In 2018, the American Bar Association (ABA) finally updated its Model Rules for Professional Responsibility regarding attorney advertising. There was no immediate impact: Until states adopted the new Model Rules, they are nothing more than recommended guidance.
Now, a couple of states have adopted the new rules for attorney advertising. While there is still a long way to go, the movement has begun.
3 States Adopt New Model Rules on Attorney Advertising
The ABA released its new rules for legal marketing in August, 2018. It took nearly a year for Connecticut to be the first state to adopt them, in July, 2019. Another year passed before a second state, Iowa, adopted the new rules in August, 2020. North Carolina followed suit in April, 2021, though with some variations to the Model Rule.
Virginia’s ethical rules dealing with attorney advertising are also similar to the Model Rule. However, that is because the Model Rules actually incorporated some language from the state’s code of conduct.
For the most part, though, states continue to use the old version of the advertising rules, despite the fact that these come from the 1980s.
What this Means for Your Law Firm
Obviously, if you practice law in North Carolina, Connecticut, or Iowa, you will need to adapt your marketing strategies to comply with the new rule set.
The good news is that the revised Model Rule, for the most part, skirts around online marketing. As we detailed in one of our first posts on the changes, New Rule 7.3 deals with the solicitation of clients. However, it defines “solicitation” as “a communication… that is directed to a specific person.”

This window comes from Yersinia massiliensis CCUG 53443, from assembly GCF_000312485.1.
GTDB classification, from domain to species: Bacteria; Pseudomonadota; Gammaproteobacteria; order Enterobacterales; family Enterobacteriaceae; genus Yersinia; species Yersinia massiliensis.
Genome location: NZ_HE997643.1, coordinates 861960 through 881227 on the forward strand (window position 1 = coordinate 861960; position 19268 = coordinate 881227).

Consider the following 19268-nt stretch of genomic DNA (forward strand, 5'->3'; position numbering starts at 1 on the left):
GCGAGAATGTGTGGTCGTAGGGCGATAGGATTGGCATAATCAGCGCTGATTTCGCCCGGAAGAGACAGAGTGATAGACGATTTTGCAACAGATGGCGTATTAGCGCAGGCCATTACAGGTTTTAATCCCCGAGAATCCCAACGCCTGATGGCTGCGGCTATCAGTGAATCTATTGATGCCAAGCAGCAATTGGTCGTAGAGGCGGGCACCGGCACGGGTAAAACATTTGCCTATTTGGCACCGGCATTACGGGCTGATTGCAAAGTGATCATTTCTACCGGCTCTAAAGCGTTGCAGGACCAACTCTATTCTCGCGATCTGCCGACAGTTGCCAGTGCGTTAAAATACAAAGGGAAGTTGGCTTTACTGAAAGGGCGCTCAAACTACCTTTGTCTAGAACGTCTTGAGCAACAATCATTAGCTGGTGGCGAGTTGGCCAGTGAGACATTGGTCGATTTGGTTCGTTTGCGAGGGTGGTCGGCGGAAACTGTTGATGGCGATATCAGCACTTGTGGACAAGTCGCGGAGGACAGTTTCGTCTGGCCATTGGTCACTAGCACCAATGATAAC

The very first comment to the New Rule makes it clear that statements “directed to the general public” are not “solicitations” that are covered by the Rule. This includes websites.
However, that is not the end of the story. The revised rules revamp how lawyers can claim a specialty in a given field of law – including how they can lay claim to a specialty online.
Before, Old Rule 7.4 let lawyers say that they were patent lawyers or admiralty lawyers, or that they were specialists in another field if they were certified by an accredited organization and listed that organization in their claim.
Those bright-line rules are gone in the revisions. New Rule 7.2(c), which subsumed Old Rule 7.4, does away with the whole patent and admiralty thing and focuses on the part that requires certification by an approved organization.
If you practice law outside one of these 3 states, the trend is still worth paying attention to. As more states sign on to the new ethical rules governing attorney advertising, more are likely to follow suit.